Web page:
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Nevada files motion intended to 'end Yucca Mountain for good'

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Federal Plutonium Nevada
Yucca Mountain
Posted at 12:40 PM, Sep 20, 2022
and last updated 2022-09-20 16:01:00-04

LAS VEGAS (KTNV) — The State of Nevada is reopening licensing proceedings for the proposed Yucca Mountain nuclear waste site in an effort to "end the failed project for good," Attorney General Aaron D. Ford announced on Tuesday.

Ford stressed that he opposes the project, as do the vast majority of Nevadans, which has "held the Silver State in limbo for decades."

"Nevadans have long been clear that Yucca Mountain is an untenable and intolerable site for the dumping of nuclear waste, and it is time for this option to finally be rejected," Ford wrote in a prepared statement.

The State intends to argue that the U.S. Nuclear Regulatory Commission's application to license Yucca Mountain is "fatally flawed and must be denied," Ford stated.

In order to do that, Ford's office filed a motion that would lift the current stay on Yucca Mountain licensing proceedings "for the sole purpose of considering Nevada's motion for summary disposition."

In that motion, Nevada will argue that the Nuclear Regulatory Commission's license application be denied "once and for all," Ford stated.

The State's argument for licensing denial centers on three "failures" by the Department of Energy. According to the State, the DOE:

  • failed to obtain necessary control over the land surrounding the proposed repository at Yucca Mountain,
  • failed to obtain necessary restrictions on military aircraft over the area,
  • and failed to address human-caused climate change in its licensing application for the proposed repository.

"My office will fight with every legal option at our disposal to ensure that Nevada does not become the dumping site for this country's nuclear waste," Ford stated. "We will protect this state, its environment and its inhabitants with every tool we have."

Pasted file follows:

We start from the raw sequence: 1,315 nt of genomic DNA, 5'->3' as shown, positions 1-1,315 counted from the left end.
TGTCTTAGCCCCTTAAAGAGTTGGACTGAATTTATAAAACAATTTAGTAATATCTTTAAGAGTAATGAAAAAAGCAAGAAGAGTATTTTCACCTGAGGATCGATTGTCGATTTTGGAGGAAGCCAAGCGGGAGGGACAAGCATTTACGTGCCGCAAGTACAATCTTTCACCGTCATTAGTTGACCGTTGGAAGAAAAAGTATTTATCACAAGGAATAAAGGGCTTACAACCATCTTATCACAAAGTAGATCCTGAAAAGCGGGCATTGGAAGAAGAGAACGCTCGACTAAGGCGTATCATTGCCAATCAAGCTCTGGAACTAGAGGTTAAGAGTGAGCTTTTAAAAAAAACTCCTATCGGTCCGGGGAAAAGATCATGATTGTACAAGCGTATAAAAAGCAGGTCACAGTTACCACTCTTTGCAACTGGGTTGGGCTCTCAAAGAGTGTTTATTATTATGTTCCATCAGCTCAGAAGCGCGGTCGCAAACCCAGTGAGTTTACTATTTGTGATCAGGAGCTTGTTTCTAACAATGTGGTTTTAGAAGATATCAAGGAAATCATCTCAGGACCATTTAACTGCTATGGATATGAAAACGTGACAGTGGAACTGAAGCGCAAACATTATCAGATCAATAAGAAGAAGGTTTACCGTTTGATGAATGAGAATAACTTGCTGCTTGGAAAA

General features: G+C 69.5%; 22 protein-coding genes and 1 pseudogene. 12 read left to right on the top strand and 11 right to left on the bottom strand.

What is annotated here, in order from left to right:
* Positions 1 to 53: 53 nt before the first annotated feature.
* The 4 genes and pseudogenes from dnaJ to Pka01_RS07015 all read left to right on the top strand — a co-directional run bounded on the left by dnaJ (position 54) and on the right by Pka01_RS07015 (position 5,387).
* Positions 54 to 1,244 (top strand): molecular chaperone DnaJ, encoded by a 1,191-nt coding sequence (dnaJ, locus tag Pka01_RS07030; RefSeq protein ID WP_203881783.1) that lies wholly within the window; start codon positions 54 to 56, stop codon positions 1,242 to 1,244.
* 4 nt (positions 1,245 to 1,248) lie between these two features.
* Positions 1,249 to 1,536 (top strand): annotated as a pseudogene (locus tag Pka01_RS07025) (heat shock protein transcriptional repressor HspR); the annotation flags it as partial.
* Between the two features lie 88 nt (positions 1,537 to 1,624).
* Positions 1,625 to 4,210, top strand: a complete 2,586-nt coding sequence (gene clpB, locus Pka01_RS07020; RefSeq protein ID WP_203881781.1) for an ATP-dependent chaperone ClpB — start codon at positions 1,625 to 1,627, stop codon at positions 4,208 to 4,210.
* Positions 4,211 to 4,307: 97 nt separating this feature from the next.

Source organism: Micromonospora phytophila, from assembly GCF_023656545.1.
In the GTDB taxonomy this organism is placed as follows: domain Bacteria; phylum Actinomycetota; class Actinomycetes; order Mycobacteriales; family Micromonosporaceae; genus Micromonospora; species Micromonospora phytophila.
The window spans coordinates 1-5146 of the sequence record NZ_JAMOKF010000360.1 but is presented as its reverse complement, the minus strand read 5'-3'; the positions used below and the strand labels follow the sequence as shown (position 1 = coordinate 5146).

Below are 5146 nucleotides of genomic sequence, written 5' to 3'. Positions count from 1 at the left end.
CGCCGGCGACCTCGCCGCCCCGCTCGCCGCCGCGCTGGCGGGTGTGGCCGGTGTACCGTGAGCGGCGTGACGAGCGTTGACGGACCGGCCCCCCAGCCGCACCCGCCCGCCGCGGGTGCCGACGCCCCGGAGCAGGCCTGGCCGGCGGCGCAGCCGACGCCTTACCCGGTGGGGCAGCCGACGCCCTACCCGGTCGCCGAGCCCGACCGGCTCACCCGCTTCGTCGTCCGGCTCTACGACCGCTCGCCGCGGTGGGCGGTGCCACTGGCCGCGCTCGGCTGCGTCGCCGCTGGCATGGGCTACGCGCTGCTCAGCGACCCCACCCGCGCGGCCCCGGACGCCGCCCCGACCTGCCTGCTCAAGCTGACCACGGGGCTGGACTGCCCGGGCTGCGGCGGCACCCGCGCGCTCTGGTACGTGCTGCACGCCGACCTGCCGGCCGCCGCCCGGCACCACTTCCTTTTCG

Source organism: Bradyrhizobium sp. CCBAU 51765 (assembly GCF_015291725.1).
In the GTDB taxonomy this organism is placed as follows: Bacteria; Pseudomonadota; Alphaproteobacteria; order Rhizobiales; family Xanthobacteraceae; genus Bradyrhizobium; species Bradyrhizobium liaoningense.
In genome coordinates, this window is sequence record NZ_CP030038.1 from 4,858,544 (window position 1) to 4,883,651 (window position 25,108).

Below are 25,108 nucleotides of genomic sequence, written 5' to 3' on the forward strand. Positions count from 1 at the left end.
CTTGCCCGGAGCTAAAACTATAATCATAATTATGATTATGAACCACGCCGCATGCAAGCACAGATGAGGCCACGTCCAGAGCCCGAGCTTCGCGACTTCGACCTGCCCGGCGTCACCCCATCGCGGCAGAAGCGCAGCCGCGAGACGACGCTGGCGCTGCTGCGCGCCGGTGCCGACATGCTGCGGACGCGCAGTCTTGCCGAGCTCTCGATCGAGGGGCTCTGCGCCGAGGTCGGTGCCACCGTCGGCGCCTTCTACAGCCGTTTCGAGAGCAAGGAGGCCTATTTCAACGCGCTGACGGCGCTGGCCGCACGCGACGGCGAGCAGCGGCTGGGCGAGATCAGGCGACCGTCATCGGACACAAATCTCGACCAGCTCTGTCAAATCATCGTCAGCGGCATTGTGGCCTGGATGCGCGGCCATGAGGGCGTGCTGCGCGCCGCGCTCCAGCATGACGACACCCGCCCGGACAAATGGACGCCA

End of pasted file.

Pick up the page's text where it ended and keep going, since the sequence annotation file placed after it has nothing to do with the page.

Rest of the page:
Nevada's battle with the federal government over Yucca Mountain started decades ago. The site, approximately 90 miles northwest of Las Vegas, was first designated as a nuclear waste repository in 1987. It remains empty, largely as a result of adamant and longstanding efforts of elected officials from both parties who've leveraged their political clout to keep it that way.

IN-DEPTH: History of Yucca Mountain | 1982-2018

The Nuclear Regulatory Commission's own safety evaluations determined the site meets all of the technical and safety requirements for disposing of nuclear waste. Nevada's elected officials have a laundry list of concerns about the project, aside from its notorious unpopularity among their constituents. Ford listed a few of those in his announcement Tuesday, "as just some of the reasons why the project should never come to fruition," including:

  • seismic and volcanic activity in the area
  • hydrologic concerns
  • fears over the transportation of nuclear waste through Las Vegas
  • potential national security issues

Ford's announcement comes on the heels of more nuclear waste news. Sen. Catherine Cortez Masto (D-NV) recently shared that weapons-grade plutonium shipped from South Carolina to Nevada was removed after several years of efforts to oppose the shipment.

PLUTONIUM REMOVED: Weapons-grade plutonium secretly sent to Nevada removed

Cortez Masto endorsed the effort announced by Ford on Tuesday.

"I've opposed every attempt to revive the failed Yucca Mountain project, and it's time we take this site off the table once and for all," she wrote on Twitter. "This site is bade for our economy and our health, and I support Nevada's efforts to finally end the debate on Yucca Mountain."

Sen. Jacky Rosen (D-NV) and Rep. Dina Titus (D-NV01) also voiced their support.

"For years, I've been fighting alongside our delegation to prevent Nevada from becoming the nation's nuclear waste dumping ground," Rosen wrote on Twitter. "I strongly support Nevada's actions to finally put an end to Yucca Mountain and block future efforts to try to revive this ill-conceived project."

"Nevada doesn't use nuclear energy; we don't produce nuclear waste; and we shouldn't be required to store it," Titus stated on Twitter. "The State's motion is a step in the right direction toward putting an end to Yucca Mountain once and for all."